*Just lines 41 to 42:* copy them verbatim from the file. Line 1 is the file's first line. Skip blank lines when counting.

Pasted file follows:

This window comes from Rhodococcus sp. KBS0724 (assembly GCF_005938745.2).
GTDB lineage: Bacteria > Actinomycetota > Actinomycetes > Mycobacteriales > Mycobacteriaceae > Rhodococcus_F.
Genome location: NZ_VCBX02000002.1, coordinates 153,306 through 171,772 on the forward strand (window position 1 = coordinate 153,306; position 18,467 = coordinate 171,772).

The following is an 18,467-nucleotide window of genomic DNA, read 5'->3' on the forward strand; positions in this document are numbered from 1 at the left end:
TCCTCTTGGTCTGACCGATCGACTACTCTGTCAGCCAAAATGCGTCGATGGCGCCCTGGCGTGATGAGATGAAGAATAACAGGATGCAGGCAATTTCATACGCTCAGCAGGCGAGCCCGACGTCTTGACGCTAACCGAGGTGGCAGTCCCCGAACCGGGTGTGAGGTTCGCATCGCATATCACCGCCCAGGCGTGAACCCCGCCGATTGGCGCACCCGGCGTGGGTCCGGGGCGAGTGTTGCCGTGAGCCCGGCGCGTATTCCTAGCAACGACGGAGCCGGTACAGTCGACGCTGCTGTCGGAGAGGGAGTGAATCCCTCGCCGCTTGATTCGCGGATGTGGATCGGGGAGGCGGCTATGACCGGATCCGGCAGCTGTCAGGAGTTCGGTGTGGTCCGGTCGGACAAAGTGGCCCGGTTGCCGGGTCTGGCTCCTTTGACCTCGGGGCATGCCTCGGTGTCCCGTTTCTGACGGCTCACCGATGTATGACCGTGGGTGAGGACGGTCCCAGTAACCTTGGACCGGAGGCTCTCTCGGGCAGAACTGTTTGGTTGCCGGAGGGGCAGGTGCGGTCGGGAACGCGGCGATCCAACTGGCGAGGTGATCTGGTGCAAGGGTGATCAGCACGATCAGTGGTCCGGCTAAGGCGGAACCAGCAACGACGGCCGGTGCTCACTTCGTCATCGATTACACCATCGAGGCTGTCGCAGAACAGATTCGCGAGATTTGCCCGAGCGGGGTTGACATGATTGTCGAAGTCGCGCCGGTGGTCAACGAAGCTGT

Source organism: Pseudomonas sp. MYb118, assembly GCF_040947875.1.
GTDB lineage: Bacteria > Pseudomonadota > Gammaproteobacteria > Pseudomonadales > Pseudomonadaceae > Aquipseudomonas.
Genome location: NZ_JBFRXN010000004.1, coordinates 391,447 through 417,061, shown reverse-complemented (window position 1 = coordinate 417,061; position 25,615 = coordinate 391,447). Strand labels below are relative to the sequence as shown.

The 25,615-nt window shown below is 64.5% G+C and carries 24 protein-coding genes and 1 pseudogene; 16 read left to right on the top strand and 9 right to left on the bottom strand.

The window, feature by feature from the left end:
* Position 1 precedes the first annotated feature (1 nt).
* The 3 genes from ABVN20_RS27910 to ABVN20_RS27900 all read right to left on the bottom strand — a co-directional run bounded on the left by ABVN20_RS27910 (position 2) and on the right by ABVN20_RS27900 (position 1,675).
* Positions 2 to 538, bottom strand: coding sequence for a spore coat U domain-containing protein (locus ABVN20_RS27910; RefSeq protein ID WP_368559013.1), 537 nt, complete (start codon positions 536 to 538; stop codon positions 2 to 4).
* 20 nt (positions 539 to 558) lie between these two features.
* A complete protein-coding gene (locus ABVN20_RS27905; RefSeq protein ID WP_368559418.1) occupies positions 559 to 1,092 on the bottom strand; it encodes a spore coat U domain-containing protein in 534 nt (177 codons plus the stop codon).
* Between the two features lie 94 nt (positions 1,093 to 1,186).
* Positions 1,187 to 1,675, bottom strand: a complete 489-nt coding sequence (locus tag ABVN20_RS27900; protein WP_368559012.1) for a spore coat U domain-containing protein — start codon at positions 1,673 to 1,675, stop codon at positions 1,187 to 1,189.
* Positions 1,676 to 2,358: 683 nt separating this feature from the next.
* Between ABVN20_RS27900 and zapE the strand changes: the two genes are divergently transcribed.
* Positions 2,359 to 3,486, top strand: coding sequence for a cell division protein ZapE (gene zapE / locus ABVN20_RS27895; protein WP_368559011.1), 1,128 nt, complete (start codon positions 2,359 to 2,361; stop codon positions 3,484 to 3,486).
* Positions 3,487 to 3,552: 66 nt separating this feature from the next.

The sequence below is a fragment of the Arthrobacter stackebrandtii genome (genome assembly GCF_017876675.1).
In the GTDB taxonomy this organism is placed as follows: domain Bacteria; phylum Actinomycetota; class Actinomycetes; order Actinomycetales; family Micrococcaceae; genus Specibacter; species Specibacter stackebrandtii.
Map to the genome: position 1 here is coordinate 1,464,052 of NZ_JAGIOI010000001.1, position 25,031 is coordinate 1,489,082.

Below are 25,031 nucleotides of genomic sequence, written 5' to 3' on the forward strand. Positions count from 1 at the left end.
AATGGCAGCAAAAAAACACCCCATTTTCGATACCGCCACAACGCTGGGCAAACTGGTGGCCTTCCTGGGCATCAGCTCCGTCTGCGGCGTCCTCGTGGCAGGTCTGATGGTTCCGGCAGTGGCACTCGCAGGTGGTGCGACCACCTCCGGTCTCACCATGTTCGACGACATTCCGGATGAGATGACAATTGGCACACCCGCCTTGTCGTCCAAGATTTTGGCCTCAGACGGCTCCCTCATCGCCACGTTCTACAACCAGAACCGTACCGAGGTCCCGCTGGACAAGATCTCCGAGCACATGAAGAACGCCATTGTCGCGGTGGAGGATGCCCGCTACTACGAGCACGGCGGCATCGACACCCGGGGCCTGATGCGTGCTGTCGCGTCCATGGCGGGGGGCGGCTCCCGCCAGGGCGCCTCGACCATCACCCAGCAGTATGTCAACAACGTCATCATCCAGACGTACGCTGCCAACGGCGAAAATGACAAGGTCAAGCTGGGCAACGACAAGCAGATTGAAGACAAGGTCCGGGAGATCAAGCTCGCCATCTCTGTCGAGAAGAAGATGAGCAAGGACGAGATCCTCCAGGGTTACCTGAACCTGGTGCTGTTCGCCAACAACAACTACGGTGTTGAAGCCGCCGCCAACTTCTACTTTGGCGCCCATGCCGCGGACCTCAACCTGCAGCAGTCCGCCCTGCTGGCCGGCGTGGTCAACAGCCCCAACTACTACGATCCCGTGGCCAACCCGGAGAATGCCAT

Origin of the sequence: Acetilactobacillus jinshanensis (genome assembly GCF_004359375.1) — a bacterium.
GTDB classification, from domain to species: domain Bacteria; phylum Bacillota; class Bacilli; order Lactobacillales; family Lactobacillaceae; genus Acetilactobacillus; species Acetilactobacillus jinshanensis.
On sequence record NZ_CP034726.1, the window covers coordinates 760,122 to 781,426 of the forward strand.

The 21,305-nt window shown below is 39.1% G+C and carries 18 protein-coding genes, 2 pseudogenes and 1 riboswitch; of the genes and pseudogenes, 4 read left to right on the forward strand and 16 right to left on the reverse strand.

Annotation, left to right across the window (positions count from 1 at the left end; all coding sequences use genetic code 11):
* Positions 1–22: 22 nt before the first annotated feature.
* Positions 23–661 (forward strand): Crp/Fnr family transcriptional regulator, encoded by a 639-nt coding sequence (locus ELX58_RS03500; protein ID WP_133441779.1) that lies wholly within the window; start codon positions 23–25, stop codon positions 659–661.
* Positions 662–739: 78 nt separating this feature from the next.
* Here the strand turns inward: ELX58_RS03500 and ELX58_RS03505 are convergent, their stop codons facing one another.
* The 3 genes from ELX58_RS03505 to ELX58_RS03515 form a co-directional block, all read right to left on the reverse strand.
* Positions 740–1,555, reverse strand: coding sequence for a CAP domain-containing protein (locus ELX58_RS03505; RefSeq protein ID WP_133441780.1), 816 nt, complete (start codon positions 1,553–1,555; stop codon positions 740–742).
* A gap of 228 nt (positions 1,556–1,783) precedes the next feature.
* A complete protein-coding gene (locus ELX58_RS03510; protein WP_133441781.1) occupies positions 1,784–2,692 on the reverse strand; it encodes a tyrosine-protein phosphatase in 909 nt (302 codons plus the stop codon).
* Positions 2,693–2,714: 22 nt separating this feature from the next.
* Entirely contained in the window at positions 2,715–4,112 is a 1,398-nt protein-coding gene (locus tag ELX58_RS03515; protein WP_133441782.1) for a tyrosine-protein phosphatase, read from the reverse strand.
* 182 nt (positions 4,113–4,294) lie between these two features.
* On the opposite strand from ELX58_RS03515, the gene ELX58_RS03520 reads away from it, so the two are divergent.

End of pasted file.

* Entirely contained in the window at positions 2,715–4,112 is a 1,398-nt protein-coding gene (locus tag ELX58_RS03515; protein WP_133441782.1) for a tyrosine-protein phosphatase, read from the reverse strand.
* 182 nt (positions 4,113–4,294) lie between these two features.